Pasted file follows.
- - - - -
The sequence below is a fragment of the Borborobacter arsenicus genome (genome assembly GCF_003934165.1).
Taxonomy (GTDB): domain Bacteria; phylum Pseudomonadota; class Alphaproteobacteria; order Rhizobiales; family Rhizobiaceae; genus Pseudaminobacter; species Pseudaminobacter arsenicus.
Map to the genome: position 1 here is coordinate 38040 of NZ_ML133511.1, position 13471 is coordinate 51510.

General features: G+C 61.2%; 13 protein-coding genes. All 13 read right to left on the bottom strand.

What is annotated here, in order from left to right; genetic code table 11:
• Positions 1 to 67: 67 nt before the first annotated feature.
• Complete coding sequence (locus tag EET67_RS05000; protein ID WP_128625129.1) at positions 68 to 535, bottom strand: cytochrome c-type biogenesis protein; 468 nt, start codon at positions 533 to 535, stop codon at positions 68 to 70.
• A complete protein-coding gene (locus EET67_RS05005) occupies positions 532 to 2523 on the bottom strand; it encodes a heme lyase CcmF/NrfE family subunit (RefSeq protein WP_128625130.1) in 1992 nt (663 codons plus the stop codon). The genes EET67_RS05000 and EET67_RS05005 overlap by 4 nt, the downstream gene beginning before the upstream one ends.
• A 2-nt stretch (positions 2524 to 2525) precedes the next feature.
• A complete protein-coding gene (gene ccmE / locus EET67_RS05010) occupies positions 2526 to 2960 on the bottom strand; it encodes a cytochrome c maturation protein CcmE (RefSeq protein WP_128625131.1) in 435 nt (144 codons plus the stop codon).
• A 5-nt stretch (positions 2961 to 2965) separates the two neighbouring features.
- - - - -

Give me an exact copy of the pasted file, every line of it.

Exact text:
The sequence below is a fragment of the Borborobacter arsenicus genome (genome assembly GCF_003934165.1).
Taxonomy (GTDB): domain Bacteria; phylum Pseudomonadota; class Alphaproteobacteria; order Rhizobiales; family Rhizobiaceae; genus Pseudaminobacter; species Pseudaminobacter arsenicus.
Map to the genome: position 1 here is coordinate 38040 of NZ_ML133511.1, position 13471 is coordinate 51510.

General features: G+C 61.2%; 13 protein-coding genes. All 13 read right to left on the bottom strand.

What is annotated here, in order from left to right; genetic code table 11:
• Positions 1 to 67: 67 nt before the first annotated feature.
• Complete coding sequence (locus tag EET67_RS05000; protein ID WP_128625129.1) at positions 68 to 535, bottom strand: cytochrome c-type biogenesis protein; 468 nt, start codon at positions 533 to 535, stop codon at positions 68 to 70.
• A complete protein-coding gene (locus EET67_RS05005) occupies positions 532 to 2523 on the bottom strand; it encodes a heme lyase CcmF/NrfE family subunit (RefSeq protein WP_128625130.1) in 1992 nt (663 codons plus the stop codon). The genes EET67_RS05000 and EET67_RS05005 overlap by 4 nt, the downstream gene beginning before the upstream one ends.
• A 2-nt stretch (positions 2524 to 2525) precedes the next feature.
• A complete protein-coding gene (gene ccmE / locus EET67_RS05010) occupies positions 2526 to 2960 on the bottom strand; it encodes a cytochrome c maturation protein CcmE (RefSeq protein WP_128625131.1) in 435 nt (144 codons plus the stop codon).
• A 5-nt stretch (positions 2961 to 2965) separates the two neighbouring features.